Los Angeles, CA (March 2, 2022) — Councilwoman Monica Rodriguez introduced a motion, that was seconded by Councilwoman Nithya Raman, Councilman Joe Buscaino, and Council President Nury Martinez, to address gender inequities in the transportation system in Los Angeles. The motion is in response to the study by Los Angeles Department of Transportation (LADOT) “Changing Lanes: A Gender Equity Transportation Study.”
The study suggests that historically and globally, transportation systems have largely failed to incorporate the unique interests and experiences of women in the design process. Despite accounting for the majority of transit ridership, women in Los Angeles must navigate a system that is rife with challenges and often unresponsive to their needs.
“The motion introduced builds on my work since taking office to provide safe, accessible and affordable transit options for all riders in my district, especially women,” said Councilwoman Monica Rodriguez. “Women, particularly Black, Indigenous and People of Color (BIPOC) women, must navigate a system that is unresponsive to their needs. It is crucial for public safety and public transit equity that we invest in programs that address their needs and bring equitable transit to the communities who need it most.”
“Public transit is unsafe for women and it’s not a new issue—it’s something I have been working on for years,” said Council President Nury Martinez. “Last year I worked with LADOT to launch a first-of-its-kind pilot program in my district that focused on making our transit systems safer and more accessible for women. I’m glad that our City is continuing to build on this work and making the safety of LA’s women a priority.”
“The belief that all Angelenos get around by car is an assumption that comes at the expense of those who don’t — primarily low-income, BIPOC women. The voices that represent an outsized percentage of transit riders are left unheard in the design process, and as a result, their safety, economic health, and accessibility are compromised,” said Councilmember Raman. “Striving to be a leader in equity means striving for a transportation system that is responsive to the needs of those who rely on it.”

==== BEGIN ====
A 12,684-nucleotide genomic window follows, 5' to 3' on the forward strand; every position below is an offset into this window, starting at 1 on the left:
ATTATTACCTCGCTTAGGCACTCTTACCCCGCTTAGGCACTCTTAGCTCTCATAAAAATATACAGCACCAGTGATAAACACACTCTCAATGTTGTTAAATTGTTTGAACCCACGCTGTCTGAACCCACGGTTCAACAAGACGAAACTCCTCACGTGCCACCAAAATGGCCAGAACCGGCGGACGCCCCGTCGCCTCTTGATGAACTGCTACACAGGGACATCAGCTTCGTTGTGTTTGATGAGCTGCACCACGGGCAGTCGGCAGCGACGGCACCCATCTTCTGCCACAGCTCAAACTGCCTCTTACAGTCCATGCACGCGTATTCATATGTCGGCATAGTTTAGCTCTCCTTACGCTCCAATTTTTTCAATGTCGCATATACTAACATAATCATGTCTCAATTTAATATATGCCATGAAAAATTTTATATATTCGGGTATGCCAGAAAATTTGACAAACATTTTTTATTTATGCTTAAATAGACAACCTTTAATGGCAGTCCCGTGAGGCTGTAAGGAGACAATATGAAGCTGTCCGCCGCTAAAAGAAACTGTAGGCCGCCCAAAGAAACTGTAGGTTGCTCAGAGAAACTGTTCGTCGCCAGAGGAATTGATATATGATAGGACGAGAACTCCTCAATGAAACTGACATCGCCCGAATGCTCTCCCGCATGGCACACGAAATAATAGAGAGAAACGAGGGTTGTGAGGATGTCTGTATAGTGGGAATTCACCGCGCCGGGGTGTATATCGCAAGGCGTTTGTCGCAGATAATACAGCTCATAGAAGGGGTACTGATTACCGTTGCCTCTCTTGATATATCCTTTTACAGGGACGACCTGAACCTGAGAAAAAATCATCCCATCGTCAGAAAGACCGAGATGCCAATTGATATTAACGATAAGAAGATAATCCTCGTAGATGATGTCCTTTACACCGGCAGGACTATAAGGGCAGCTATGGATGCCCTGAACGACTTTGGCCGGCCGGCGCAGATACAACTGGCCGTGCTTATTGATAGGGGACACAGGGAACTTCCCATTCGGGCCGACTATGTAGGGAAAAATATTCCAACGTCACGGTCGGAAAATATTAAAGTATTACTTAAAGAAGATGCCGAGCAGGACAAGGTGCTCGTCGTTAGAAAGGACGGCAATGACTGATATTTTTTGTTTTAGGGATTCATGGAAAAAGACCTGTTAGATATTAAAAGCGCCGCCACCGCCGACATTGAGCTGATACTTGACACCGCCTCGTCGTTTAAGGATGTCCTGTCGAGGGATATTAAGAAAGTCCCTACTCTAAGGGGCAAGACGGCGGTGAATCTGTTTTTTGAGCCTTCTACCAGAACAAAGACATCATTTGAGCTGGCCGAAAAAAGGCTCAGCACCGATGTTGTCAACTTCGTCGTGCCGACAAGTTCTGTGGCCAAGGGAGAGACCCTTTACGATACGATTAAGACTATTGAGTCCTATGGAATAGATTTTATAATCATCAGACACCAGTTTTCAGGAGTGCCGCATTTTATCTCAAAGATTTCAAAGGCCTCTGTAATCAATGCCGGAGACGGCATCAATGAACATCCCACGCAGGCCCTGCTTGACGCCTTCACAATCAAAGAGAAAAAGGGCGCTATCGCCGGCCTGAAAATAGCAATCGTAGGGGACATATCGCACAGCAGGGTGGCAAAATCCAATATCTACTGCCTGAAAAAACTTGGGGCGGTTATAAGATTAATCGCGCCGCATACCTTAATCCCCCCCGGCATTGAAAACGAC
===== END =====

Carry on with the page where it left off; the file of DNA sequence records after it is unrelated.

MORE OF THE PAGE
“The data from LADOT’s Changing Lanes Study showed us that communities like Watts need strong public transit systems more than other neighborhoods,” said Councilmember Joe Buscaino. “Watts residents reported perceptions of danger at night, fear of crime, and poor sidewalk conditions as barriers to getting around at higher rates than the other three pilot neighborhoods in the study and out of the three neighborhoods, Watts lacks the most in basic on-street infrastructure like crosswalks, bus shelters, and signalized intersections. By pursuing equity in our transportation investments the City can make up for the historic lack of investment in neighborhoods like Watts and bring immediate relief to residents who need it the most.”
|“When women in Los Angeles do not have access to transportation that meets their needs, they suffer; the ones who depend on them suffer; and we suffer as a City,” said LADOT General Manager Seleta Reynolds. “Our gender equity report is a foundation for intentional action to provide safe, affordable, and dignified travel options to support women, which supports everyone.”|
The study focused on underserved neighborhoods in Los Angeles and found consistent patterns of gender inequities, economic disenfranchisement, and barriers to safe and accessible transportation, particularly for BIPOC women. The motion directed LADOT to address four goals: provide new options to support the way women travel; support trip chaining and multi-modal travel, improve safety while traveling; and prioritize experiences, perspectives and the needs of low-income BIPOC communities, particularly women, when developing mobility solutions.
The report should address programs in existence or under development that address the four goals. In addition, LADOT is instructed to report on ways each goal can be addressed or developed into a program and the resources needed to implement programs that address the goals.
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Los Angeles City Councilwoman Monica Rodriguez represents the 7th Council District in the Northeast San Fernando Valley which include the neighborhoods of Sylmar, Mission Hills, Pacoima, Lake View Terrace, Sunland, Tujunga, North Hills, Shadow Hills, and La Tuna Canyon.